Timber industry threatened by unwanted, invasive weed
A $494,000 U.S. Department of Agriculture grant will study how the spread of cogongrass affects Alabama's pine forests. In recent decades the health of many loblolly pine forests in the state and Deep South has been deteriorating, said Stephen Enloe, invasive plant specialist at AU's College of Agriculture.
Forestry is the state's top manufacturing industry, according to the Alabama Forestry Commission. There are about 22.7 million acres of timberland in Alabama, accounting for about 70 percent of the total land area of the state.
"The effects of cogongrass is ecological and economic," Enloe said. "Most of the timberland in Alabama is privately owned. The pine decline has a real impact on the pocketbooks of people who look to their timber as sources of income and retirement."
Enloe said that when cogongrass is left unchecked in an area, it will crowd out native plants. "It grows in dense mats and it burns much hotter than our native grasses, so it creates a fire hazard as well," he said.
Enloe is conducting the research with Nancy Loewenstein, a forest ecologist and invasive plant specialist; Lori Eckhardt, a forest pathologist and entomologist; and David Held, an entomologist.
A native of Asia, cogongrass first was discovered in Alabama in the Mobile area during the early part of the 20th century. It is believed the grass was used in packing materials coming into the Port of Mobile. For decades the noxious weed spread slowly through southwest Alabama and southeast Mississippi, said Stephen Pecot, communication director for the Alabama Cogongrass Control Center.
Then Hurricane Ivan hit the Gulf Coast in 2004. Since then, the grass has spread through the southern half of Alabama and is widespread in Mississippi, Florida and Georgia, according to the Center for Invasive Species and Ecosystem Health at the University of Georgia. Cogongrass also has been found in Louisiana, Texas, Tennessee and the Carolinas, data provided by the center shows.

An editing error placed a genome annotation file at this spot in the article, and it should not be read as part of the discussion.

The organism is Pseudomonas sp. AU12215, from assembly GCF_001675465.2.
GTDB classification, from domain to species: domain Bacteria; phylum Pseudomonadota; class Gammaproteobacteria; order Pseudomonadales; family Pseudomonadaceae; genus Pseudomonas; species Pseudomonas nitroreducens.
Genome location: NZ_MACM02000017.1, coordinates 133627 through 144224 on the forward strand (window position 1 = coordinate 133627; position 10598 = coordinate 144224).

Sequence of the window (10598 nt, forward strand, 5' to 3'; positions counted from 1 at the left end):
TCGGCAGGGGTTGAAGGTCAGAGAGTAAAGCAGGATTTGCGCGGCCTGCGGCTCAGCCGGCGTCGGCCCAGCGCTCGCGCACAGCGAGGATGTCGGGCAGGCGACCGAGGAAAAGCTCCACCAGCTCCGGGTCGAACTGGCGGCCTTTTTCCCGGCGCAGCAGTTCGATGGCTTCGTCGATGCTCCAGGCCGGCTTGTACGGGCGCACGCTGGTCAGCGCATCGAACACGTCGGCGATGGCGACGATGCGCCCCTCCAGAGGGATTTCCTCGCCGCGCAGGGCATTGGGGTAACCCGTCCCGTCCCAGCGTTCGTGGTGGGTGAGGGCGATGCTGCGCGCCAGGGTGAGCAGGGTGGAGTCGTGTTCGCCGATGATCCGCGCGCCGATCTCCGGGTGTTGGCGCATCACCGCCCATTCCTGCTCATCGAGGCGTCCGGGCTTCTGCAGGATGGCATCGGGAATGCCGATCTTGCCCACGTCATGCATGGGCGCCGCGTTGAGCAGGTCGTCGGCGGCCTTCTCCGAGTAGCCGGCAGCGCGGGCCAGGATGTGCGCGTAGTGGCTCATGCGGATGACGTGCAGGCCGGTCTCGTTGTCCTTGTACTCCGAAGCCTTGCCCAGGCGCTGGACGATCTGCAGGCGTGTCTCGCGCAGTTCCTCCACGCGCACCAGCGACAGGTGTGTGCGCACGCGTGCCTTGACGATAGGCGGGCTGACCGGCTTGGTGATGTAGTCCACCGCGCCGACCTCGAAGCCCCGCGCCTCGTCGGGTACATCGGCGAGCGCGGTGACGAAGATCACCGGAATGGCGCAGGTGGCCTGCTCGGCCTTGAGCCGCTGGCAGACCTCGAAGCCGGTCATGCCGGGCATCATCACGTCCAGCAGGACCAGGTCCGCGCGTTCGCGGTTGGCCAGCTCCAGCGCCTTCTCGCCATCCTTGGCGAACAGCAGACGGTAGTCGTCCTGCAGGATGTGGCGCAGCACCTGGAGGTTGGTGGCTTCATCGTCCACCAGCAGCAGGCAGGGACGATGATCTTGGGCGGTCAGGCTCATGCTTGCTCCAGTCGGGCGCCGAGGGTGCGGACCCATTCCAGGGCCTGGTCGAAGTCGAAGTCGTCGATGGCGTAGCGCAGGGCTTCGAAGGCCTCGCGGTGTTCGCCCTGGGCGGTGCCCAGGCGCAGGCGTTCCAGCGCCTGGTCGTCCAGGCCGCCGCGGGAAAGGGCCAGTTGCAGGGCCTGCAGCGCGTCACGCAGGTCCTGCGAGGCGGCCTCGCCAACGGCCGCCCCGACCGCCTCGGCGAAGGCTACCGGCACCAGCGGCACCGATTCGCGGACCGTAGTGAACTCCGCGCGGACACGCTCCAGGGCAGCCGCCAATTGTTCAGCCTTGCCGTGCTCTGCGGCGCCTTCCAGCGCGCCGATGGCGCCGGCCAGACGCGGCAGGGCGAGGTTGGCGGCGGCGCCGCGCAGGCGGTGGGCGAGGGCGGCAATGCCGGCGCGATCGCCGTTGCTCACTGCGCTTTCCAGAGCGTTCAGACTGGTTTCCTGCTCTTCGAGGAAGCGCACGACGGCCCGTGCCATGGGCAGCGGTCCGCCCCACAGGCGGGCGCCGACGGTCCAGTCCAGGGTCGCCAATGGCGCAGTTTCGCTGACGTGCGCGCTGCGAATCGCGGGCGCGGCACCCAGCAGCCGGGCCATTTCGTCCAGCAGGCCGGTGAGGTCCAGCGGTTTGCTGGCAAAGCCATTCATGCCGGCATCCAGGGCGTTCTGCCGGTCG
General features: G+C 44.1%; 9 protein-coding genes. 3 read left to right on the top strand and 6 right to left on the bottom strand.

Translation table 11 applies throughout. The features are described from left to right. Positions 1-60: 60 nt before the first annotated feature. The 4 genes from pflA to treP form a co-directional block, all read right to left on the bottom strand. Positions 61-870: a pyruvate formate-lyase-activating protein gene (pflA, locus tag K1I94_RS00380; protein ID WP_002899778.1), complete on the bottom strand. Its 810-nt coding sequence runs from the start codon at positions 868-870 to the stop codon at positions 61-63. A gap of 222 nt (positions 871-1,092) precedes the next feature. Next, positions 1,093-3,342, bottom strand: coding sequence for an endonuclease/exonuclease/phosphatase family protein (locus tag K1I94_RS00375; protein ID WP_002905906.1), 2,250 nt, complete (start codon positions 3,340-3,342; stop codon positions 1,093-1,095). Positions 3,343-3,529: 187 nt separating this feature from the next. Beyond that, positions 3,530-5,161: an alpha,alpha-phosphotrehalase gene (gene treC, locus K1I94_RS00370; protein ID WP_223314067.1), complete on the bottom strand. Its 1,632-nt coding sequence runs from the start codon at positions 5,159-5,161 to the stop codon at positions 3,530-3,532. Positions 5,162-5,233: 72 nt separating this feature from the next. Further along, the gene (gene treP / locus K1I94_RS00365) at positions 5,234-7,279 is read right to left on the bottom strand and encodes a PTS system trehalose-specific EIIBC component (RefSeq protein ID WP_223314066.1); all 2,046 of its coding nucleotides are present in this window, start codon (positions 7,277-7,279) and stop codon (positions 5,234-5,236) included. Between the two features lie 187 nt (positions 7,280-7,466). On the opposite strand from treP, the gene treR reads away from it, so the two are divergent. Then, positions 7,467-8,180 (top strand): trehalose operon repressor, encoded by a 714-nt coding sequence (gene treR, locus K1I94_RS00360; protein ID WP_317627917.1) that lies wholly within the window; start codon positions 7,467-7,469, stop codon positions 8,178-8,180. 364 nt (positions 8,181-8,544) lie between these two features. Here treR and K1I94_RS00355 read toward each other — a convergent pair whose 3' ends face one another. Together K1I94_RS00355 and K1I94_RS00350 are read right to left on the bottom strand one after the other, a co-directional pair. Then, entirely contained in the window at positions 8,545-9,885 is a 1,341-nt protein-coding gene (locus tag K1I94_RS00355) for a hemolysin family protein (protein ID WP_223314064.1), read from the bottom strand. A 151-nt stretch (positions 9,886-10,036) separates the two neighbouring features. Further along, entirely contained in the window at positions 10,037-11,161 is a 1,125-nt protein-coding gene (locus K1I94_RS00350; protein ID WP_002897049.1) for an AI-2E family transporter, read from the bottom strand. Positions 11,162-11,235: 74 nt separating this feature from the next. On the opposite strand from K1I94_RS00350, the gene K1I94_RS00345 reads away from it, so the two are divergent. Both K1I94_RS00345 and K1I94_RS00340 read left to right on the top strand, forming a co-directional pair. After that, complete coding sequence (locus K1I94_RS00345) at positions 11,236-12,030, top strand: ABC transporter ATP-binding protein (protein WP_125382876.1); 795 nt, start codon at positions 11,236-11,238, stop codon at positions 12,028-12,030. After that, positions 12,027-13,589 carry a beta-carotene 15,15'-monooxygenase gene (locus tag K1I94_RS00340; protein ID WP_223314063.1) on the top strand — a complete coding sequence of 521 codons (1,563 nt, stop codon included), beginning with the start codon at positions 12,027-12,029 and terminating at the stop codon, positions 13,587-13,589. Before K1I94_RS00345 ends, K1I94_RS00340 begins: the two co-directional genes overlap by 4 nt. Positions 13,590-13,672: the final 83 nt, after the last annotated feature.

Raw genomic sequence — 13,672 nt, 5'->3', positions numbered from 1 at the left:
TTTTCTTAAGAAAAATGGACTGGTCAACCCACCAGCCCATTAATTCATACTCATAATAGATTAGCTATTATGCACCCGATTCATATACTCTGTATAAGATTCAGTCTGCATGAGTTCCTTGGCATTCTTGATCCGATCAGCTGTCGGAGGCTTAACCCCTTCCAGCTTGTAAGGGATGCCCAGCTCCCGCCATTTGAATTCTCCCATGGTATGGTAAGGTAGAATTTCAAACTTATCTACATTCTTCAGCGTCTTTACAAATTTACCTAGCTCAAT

The recovery and cleanup effort after Ivan brought help, and earthmoving machines, from throughout the region. When those machines returned home, they carried the grass with them to establish new colonies.
Pecot is taking part in a $6.28 million federally funded effort to control and eradicate the grass from the state. The grass covers about 100,000 acres in 32 of Alabama's 67 counties.
Eradication efforts, most often herbicide spraying to kill the grass, will begin in mid-June, Pecot said.
"Cogongrass is very hardy. You just don't spray it one time and walk away," he said. "It will take repeated sprayings over several years to get patches under control and finally kill the roots of the grass."
The threat the grass poses to pine forests is multi-fold, Enloe said.
"We know that cogongrass and the increased risk of intense fires it presents plays havoc on a forest system's natural vegetation," he said. "But no one has looked at whether there's a cascading effect on the species and populations of insects. ...
"We want to find out how cogongrass infestations, as well as the herbicides and other management strategies being used to control the weed, alter insect diversity and abundance (affect) those loblolly pine forests showing symptoms of pine decline."